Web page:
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Research on the 1989 Loma Prieta, California, earthquake, probably the most thoroughly documented in American history, has dramatically improved our understanding of the complexity of earthquakes and of how society can reduce risk and improve response in connection with large natural disasters. The magnitude 6.9 earthquake was the largest and most damaging to strike an American urban area since the 1906 San Francisco earthquake. Loma Prieta's 10th anniversary is October 17.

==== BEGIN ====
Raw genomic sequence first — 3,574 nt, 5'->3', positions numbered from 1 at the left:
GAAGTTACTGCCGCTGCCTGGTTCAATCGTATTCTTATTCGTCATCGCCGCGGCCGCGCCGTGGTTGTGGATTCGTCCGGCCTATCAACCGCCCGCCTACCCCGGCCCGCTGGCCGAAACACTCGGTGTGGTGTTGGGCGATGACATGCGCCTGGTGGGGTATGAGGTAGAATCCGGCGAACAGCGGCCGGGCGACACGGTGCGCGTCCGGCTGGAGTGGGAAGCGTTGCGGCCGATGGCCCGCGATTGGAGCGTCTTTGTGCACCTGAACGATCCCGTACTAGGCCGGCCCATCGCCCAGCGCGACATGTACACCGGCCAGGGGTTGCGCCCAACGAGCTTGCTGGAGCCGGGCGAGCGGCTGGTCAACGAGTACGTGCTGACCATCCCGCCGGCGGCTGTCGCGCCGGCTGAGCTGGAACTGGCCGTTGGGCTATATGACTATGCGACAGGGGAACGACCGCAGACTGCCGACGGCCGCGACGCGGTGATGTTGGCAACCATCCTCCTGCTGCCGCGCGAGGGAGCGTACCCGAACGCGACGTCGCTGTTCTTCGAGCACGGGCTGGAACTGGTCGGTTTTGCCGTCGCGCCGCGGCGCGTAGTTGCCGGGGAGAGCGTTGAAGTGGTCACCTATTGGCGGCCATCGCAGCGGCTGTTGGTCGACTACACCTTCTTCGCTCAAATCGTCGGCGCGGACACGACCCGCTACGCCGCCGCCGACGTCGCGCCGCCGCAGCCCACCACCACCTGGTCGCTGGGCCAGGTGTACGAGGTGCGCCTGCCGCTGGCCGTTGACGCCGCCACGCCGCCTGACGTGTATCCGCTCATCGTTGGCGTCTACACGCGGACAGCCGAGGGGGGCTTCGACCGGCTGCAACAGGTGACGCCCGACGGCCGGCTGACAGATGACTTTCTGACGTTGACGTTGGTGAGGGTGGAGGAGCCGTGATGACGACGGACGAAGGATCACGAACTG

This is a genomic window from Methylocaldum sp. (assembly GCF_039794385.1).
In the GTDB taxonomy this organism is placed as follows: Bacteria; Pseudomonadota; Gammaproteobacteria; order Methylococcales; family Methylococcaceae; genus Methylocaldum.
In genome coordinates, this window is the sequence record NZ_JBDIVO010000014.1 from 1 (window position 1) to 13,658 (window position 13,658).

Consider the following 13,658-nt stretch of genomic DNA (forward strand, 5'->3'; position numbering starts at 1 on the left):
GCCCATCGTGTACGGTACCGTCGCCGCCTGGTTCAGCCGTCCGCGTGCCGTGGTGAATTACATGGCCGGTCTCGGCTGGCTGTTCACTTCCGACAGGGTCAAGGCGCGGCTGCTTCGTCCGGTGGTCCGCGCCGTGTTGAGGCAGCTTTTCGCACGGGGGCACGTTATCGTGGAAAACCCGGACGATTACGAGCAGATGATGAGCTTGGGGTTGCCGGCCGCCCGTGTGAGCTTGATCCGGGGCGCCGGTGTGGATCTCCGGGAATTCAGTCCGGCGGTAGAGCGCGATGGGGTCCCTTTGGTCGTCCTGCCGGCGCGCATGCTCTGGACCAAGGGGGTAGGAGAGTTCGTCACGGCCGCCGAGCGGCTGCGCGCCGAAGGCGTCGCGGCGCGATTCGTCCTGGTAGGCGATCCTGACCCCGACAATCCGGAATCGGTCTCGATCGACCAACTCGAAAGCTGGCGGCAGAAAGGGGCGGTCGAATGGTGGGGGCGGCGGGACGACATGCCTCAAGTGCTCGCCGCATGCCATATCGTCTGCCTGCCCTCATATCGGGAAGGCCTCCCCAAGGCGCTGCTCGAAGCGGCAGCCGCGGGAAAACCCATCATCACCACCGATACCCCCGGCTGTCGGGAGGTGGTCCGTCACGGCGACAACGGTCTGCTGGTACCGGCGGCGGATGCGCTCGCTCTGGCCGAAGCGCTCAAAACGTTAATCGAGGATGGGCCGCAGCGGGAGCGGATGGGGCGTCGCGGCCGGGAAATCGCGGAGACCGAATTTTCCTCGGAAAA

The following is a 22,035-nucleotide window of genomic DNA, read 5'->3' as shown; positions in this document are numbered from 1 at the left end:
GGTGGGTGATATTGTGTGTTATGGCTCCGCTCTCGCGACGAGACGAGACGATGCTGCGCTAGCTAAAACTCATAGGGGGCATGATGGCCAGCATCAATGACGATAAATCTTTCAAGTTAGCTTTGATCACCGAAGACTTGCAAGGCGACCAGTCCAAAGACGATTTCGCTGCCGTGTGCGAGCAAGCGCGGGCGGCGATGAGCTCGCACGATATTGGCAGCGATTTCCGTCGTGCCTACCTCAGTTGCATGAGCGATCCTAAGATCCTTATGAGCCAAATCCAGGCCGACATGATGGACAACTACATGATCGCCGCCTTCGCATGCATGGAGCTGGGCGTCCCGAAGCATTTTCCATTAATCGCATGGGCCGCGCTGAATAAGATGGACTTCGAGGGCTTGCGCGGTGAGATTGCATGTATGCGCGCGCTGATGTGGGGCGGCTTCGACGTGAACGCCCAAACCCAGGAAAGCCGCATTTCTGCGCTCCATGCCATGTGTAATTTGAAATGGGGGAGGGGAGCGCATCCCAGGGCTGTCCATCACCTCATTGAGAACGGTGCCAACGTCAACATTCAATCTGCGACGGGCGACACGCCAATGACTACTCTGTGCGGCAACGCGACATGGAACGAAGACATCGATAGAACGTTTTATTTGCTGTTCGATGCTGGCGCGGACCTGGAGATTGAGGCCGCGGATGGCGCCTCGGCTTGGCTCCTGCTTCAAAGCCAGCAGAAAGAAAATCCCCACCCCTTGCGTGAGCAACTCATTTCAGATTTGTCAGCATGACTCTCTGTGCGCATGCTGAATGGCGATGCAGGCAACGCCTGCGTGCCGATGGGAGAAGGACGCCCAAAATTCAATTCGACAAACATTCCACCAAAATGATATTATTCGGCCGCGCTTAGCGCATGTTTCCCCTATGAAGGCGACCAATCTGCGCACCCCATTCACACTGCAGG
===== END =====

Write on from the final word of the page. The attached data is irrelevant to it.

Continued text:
Loma Prieta began without immediate foreshock activity about 100 km southeast of San Francisco (37°03.6′N, 121°88.3′W) on October 17, 1989, at 5:04 p.m. PDT (00:04:15.2 UTC., October 18).The quake killed 63 people, and another 350 were hospitalized. Estimates of total property losses range from $6 billion to $10 billion. Its dramatic timing, interrupting the World Series in San Francisco, and its striking images—a pancaked freeway, a fallen span of a major transbay bridge, and burning collapsed apartments—piqued public interest. It also prompted the U.S. Congress to authorize supplemental funding to the National Earthquake Hazards Reduction Program (NEHRP) agencies—USGS, National Science Foundation, Federal Emergency Management Agency and National Institute of Standards and Technology—to support research in order to learn from the tragedy.